“This is an example of the kind of thing that we’re trying to digitize and analyze and look at in terms of both percentage cover of the card and the distribution of the droplets and droplet sizes,” Clodius says. The positive results from the initial trial confirms what Clodius and Vendrig had read from other areas also experimenting with drones. “You get a bigger bang for the given volume of spray,” Clodius says.
“You get a bigger bang for the given volume of spray,” Clodius says.
The particular method of application creates a more focused spraying pattern that results in less evaporation and drift at optimal wind speeds. Vortices with boom sprayers can lift up droplets, resulting in evaporation and loss. But the rotors of a drone drive the spray down into the canopy, preventing the foliage from acting as an umbrella and improving penetration and coverage. “Overall, we’re getting better results than you’ve seen with anything else,” Vendrig says. “You’re getting really good, even applications … [and] you’re only applying what’s needed to a plant in a particular area.”
Cost benefit analysis
While the drones themselves cost $15,000, and training and maintenance are expensive (since they’re aircraft, Transport Canada requires a certified aircraft engineer maintain them), operating them is a fraction of what it is for larger aircraft. “[It’s] favourable in comparison to boom operators, definitely favourable by comparison to helicopters and aeroplanes,” Vendrig says. “Our flight time is cheaper than what theirs is.”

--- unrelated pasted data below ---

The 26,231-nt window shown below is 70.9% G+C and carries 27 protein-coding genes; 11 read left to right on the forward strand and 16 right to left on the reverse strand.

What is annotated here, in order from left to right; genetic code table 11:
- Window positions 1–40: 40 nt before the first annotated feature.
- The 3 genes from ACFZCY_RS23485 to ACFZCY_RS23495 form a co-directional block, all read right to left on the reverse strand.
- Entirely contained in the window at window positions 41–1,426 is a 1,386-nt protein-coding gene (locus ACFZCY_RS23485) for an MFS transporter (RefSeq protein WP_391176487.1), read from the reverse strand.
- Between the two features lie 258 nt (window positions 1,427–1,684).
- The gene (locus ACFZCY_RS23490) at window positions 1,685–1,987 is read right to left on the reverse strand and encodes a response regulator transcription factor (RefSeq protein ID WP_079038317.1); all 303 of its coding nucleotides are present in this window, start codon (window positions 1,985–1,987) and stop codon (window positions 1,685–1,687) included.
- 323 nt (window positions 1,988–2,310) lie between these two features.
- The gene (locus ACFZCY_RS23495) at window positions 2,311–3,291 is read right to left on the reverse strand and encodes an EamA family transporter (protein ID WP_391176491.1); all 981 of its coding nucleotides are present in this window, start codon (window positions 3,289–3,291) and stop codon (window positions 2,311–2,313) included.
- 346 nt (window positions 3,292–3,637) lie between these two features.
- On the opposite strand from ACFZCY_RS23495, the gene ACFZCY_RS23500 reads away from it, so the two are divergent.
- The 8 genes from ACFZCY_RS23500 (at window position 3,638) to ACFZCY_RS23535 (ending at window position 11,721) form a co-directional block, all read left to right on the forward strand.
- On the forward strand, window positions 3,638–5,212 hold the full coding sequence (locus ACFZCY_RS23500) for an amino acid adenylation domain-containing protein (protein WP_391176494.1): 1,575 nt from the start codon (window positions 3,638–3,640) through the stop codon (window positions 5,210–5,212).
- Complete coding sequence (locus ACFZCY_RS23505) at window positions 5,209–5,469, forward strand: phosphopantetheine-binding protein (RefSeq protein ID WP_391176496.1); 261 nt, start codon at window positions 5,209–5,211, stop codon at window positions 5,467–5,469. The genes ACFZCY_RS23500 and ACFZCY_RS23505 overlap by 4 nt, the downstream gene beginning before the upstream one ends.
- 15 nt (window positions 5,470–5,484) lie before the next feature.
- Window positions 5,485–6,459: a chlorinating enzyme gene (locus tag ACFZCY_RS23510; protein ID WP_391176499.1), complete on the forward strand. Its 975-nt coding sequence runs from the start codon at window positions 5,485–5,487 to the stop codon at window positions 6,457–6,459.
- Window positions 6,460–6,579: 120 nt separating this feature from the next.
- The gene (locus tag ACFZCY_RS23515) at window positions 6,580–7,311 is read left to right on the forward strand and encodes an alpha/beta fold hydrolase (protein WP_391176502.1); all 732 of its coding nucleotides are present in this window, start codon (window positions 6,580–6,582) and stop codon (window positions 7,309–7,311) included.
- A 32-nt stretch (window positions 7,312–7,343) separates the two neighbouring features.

Once programmed, a drone won’t need to be reprogrammed every year, assuming that the field’s characteristics haven’t changed much. “We are getting a better idea of what it can do, what it can’t do, and we’ve got good science behind it now,” Vendrig says. “We can actually help farmers use this chemistry [to] get better yields and make more money.” However, the ultimate decision whether or not to use drone will vary by circumstance. “Just because it can be done doesn’t mean it will be useful to you. Every grower’s circumstances are different,” Clodius says. “Your individual context matters . . . You’re still going to be making your own decisions about whether or not this is useful to you.”
However, the ultimate decision whether or not to use drone will vary by circumstance. “Just because it can be done doesn’t mean it will be useful to you. Every grower’s circumstances are different,” Clodius says.